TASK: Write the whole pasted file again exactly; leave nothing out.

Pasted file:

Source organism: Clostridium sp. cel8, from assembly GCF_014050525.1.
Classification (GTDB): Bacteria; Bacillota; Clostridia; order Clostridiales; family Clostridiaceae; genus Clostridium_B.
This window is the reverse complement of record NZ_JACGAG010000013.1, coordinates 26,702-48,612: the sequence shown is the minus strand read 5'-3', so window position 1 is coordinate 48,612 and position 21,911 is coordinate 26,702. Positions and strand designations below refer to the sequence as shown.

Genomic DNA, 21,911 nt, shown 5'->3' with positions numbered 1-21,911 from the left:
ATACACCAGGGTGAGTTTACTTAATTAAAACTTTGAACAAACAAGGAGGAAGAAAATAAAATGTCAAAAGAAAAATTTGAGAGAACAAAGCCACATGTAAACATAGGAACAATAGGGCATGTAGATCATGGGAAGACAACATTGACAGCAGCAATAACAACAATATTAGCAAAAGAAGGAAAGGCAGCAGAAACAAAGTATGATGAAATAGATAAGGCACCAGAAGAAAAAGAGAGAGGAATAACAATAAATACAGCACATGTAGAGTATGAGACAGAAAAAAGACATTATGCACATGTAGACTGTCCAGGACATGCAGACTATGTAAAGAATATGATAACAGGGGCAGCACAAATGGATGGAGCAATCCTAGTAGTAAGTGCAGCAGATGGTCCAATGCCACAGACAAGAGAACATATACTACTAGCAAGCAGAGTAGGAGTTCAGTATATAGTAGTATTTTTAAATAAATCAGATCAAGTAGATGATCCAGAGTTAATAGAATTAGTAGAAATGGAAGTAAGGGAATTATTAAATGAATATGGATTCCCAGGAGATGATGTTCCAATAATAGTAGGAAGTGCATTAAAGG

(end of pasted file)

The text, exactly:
Source organism: Clostridium sp. cel8, from assembly GCF_014050525.1.
Classification (GTDB): Bacteria; Bacillota; Clostridia; order Clostridiales; family Clostridiaceae; genus Clostridium_B.
This window is the reverse complement of record NZ_JACGAG010000013.1, coordinates 26,702-48,612: the sequence shown is the minus strand read 5'-3', so window position 1 is coordinate 48,612 and position 21,911 is coordinate 26,702. Positions and strand designations below refer to the sequence as shown.

Genomic DNA, 21,911 nt, shown 5'->3' with positions numbered 1-21,911 from the left:
ATACACCAGGGTGAGTTTACTTAATTAAAACTTTGAACAAACAAGGAGGAAGAAAATAAAATGTCAAAAGAAAAATTTGAGAGAACAAAGCCACATGTAAACATAGGAACAATAGGGCATGTAGATCATGGGAAGACAACATTGACAGCAGCAATAACAACAATATTAGCAAAAGAAGGAAAGGCAGCAGAAACAAAGTATGATGAAATAGATAAGGCACCAGAAGAAAAAGAGAGAGGAATAACAATAAATACAGCACATGTAGAGTATGAGACAGAAAAAAGACATTATGCACATGTAGACTGTCCAGGACATGCAGACTATGTAAAGAATATGATAACAGGGGCAGCACAAATGGATGGAGCAATCCTAGTAGTAAGTGCAGCAGATGGTCCAATGCCACAGACAAGAGAACATATACTACTAGCAAGCAGAGTAGGAGTTCAGTATATAGTAGTATTTTTAAATAAATCAGATCAAGTAGATGATCCAGAGTTAATAGAATTAGTAGAAATGGAAGTAAGGGAATTATTAAATGAATATGGATTCCCAGGAGATGATGTTCCAATAATAGTAGGAAGTGCATTAAAGG